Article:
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Pacific Coast football teams have not really been swallowed up by oil slicks or sucked into the San Andreas Fault. They are alive, if not wholly well, in California, Oregon and Washington. But those who compare the Pacific Eight with, say, the Catonsville Nine, are not being entirely hyperbolic. This has not been a happy season for college football in the Far West.
The Coast teams have been regularly receiving their intersectional lumps, resulting in a conspicuous absence from the Top Ten rankings for much of the season. They have only USC's 28-14 astonishment of Notre Dame and Oregon State's 24-18 upset of Arizona State for genuine solace. But then, as UCLA's star-crossed Pepper Rodgers has rationalized: "What's a strong conference anyway? Two, maybe three real good teams and a lot of also-rans. We just don't have those real good teams this year." They certainly meet the rest of the requirements.
It is true that Coast fans have been spoiled in recent years. Over a five-year stretch from 1965 through 1969, either USC or UCLA was ranked among the top five teams in the nation, with USC finishing first, second and third in '67, '68 and '69. Of the last 10 Heisman Trophy winners, five have been from the Pacific Coast—Oregon State's Terry Baker ('62), USC's Mike Garrett ('65), UCLA's Gary Beban ('67), USC's O. J. Simpson ('68) and Stanford's Jim Plunkett ('70). And for 50 years the Coast has been favored with some of the nation's most glamorous teams—Southern California's Thundering Herd, California's Wonder and Thunder teams, Stanford's Vow and Wow Boys, Pappy Waldorf's Deep Freeze powerhouses at Berkeley 20 years ago, USC's Wild Bunch and on and on.
So maybe a slump of some sort was due. Off the record to date, it seems to have arrived. Take the season's opening day, Sept. 11; in seven games against representative opponents, Cal lost to Arkansas 51-20, Oregon lost to Nebraska 34-7, Washington State lost to Kansas 34-0, Oregon State lost to Georgia 56-25, USC lost to Alabama 17-10 and UCLA lost to Pittsburgh 29-25. Stanford was the only winner, 19-0 over Missouri. That is six losses and one win, 221 points for the outsiders and 106 for the Pacific Eight. Is that any way to open a football season?
The conference has settled down since that calamitous beginning, winning five of the last six against outside opponents, but the overall intersectional record is not in keeping with recent tradition. Against major nonconference opponents the Pacific Eight has 14 wins and 15 losses. It is one for four against the Big Eight, and it is two for 11 against the Top 20.
The conference's biggest disappointment has been its perennial favorite, USC. In the preseason polls John McKay's Trojans were rated as one of the nation's best. They promptly lost four of their first six games and sank from sight. The Notre Dame upset did turn their season around, and they have now won three in succession, but it is too little, too late. The Trojans are now playing the unfamiliar role of spoiler, as witness Saturday's 30-20 victory over Washington State which dropped the surprising Cougars out of Rose Bowl contention.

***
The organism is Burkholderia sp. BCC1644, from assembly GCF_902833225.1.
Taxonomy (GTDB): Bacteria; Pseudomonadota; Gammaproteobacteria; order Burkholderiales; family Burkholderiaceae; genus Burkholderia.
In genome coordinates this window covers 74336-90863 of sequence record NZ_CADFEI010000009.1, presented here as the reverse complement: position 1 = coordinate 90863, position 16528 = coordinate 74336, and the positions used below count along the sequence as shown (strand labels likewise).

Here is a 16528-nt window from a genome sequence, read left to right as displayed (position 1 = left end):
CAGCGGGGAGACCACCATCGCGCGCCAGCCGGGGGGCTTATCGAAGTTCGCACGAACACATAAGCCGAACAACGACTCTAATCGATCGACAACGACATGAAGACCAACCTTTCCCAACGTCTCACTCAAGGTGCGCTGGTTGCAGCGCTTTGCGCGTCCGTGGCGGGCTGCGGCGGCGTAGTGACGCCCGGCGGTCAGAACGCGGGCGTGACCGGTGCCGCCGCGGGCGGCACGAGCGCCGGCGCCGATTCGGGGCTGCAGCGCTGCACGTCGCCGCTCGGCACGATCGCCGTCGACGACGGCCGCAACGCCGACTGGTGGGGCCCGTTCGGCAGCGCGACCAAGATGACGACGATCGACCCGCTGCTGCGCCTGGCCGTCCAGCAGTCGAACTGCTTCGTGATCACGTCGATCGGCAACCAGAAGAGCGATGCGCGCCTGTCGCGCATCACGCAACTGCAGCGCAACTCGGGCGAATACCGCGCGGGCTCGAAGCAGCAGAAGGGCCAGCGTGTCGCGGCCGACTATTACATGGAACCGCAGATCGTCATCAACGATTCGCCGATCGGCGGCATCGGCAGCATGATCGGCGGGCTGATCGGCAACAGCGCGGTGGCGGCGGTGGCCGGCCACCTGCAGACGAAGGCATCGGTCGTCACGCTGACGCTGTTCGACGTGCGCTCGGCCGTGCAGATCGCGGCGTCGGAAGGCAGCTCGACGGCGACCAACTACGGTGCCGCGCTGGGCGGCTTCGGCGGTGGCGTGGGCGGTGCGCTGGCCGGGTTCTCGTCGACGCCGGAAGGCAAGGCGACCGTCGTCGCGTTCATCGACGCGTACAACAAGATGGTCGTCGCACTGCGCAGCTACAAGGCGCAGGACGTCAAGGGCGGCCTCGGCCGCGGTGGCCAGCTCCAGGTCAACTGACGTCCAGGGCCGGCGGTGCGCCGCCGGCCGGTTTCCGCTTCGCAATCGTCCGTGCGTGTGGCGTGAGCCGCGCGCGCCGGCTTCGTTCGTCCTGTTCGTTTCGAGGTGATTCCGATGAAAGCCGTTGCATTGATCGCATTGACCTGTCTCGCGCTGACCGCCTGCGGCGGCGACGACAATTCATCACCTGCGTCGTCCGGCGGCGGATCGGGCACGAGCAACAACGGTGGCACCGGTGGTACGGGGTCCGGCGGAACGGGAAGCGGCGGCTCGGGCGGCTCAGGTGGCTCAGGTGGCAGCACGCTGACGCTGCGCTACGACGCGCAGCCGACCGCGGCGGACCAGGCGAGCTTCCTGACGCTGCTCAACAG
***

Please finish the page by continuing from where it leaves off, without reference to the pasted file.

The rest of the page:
Stanford will go to the Rose Bowl once more, but the 1971 team is hardly as flashy as last year's. Consistency and a capacity for muddling through seem to be its biggest assets, although, as in the Duke game, it can be woefully bad on occasion. The Indians lost 9-3 and, as Coach John Ralston has put it, "We could still be playing and I don't think we'd be across the goal line yet." Stanford does have another good quarterback in Don Bunce, but he is no Plunkett, and the Indians will be hard pressed to win again in Pasadena.
Washington, with an improved running game and a less effective Sonny Sixkiller, has not lost a nonconference game, but it quickly scratched itself from the Rose Bowl race by losing to Stanford and Oregon. The Northwest teams are actually more exciting than the California teams in this peculiar season. With Sixkiller throwing and Washington State's Bernard Jackson and Oregon's Bobby Moore running, the Northwest easily has the outstanding players.
California has had an interesting season, but certainly not a happy one. It is, in fact, a nonseason. Because the university has elected to play a halfback, Isaac Curtis, and a tight end, Larry Brumsey, who are considered to be ineligible by the NCAA, none of Cal's conference games count in the standings. Even if the Bears were good enough, they could not play in the Rose Bowl. San Francisco papers have taken to calling the Pacific Eight the Pacific Seven, subtracting Cal. An alleged clerical error brought the school to grief in the Curtis-Brumsey matter. Neither boy was informed he was required to take the so-called 1.6 examination in order to compete for the university. Curtis had completed a freshman football season and a varsity track season by the time the NCAA uncovered the oversight. Cal's 1970 NCAA track championship was taken away from it, and Curtis was declared ineligible. But the university decided to punish itself, instead of Curtis, for the error and is now appealing the case. Two lawsuits have also been filed from the outside on Curtis' behalf.
But even Berkeley's considerable problems pale in comparison with those of its sister institution, UCLA. The Bruins have lost seven games this year under new Coach Rodgers, partly because they have no outstanding quarterback, partly because the team has been riddled with injuries, but mostly because of a man who is not even in uniform, James McAlister. And that is a sad story all its own.